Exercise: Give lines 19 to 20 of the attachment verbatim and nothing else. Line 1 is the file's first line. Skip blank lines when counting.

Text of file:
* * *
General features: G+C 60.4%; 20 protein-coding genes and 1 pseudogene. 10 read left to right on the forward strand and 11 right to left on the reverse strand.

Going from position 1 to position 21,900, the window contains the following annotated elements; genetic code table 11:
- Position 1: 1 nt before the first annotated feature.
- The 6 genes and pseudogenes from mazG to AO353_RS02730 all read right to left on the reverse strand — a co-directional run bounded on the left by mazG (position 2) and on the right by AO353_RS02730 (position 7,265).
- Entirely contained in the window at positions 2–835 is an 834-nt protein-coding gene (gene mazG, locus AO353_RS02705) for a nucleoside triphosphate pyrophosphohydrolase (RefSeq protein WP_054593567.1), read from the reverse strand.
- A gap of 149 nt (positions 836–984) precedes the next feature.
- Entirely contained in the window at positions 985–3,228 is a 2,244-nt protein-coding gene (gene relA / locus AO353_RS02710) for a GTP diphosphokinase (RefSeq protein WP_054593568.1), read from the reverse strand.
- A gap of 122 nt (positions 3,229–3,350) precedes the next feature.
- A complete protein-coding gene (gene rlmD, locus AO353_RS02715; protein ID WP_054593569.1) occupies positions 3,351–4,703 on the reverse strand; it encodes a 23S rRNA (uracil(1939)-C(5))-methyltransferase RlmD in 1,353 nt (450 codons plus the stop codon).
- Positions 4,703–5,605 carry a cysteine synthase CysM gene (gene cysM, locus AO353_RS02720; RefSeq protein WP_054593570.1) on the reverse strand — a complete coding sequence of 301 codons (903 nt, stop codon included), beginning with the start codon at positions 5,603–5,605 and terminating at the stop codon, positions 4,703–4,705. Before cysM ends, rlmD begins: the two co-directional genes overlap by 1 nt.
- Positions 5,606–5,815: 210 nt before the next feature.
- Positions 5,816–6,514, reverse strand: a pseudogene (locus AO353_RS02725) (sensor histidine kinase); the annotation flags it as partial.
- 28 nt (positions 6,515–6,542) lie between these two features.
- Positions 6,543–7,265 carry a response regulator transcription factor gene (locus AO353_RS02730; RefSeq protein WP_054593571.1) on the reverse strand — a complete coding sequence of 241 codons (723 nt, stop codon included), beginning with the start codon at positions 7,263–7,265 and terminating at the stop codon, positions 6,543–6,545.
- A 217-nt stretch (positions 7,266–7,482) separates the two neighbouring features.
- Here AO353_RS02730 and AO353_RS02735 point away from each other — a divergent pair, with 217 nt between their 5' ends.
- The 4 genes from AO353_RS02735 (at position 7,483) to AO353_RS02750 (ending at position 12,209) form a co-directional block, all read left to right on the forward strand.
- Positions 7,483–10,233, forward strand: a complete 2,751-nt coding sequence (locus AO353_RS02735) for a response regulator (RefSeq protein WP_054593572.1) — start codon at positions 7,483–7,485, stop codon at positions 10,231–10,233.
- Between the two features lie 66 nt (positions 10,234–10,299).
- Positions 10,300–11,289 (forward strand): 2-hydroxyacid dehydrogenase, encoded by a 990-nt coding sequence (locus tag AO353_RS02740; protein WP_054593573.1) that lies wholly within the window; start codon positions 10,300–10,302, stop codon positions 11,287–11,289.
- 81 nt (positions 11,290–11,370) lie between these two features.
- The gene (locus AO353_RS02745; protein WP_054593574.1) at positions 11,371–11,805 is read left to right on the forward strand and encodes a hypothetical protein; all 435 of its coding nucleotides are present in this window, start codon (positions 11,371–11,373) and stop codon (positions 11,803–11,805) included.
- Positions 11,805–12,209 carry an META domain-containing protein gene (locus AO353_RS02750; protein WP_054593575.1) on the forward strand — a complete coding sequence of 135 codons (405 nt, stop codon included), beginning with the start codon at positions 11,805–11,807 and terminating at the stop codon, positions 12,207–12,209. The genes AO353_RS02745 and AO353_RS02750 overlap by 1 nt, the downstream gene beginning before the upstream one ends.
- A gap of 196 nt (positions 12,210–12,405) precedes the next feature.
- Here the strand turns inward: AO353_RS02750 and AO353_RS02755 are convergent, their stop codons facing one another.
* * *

- Between the two features lie 66 nt (positions 10,234–10,299).
- Positions 10,300–11,289 (forward strand): 2-hydroxyacid dehydrogenase, encoded by a 990-nt coding sequence (locus tag AO353_RS02740; protein WP_054593573.1) that lies wholly within the window; start codon positions 10,300–10,302, stop codon positions 11,287–11,289.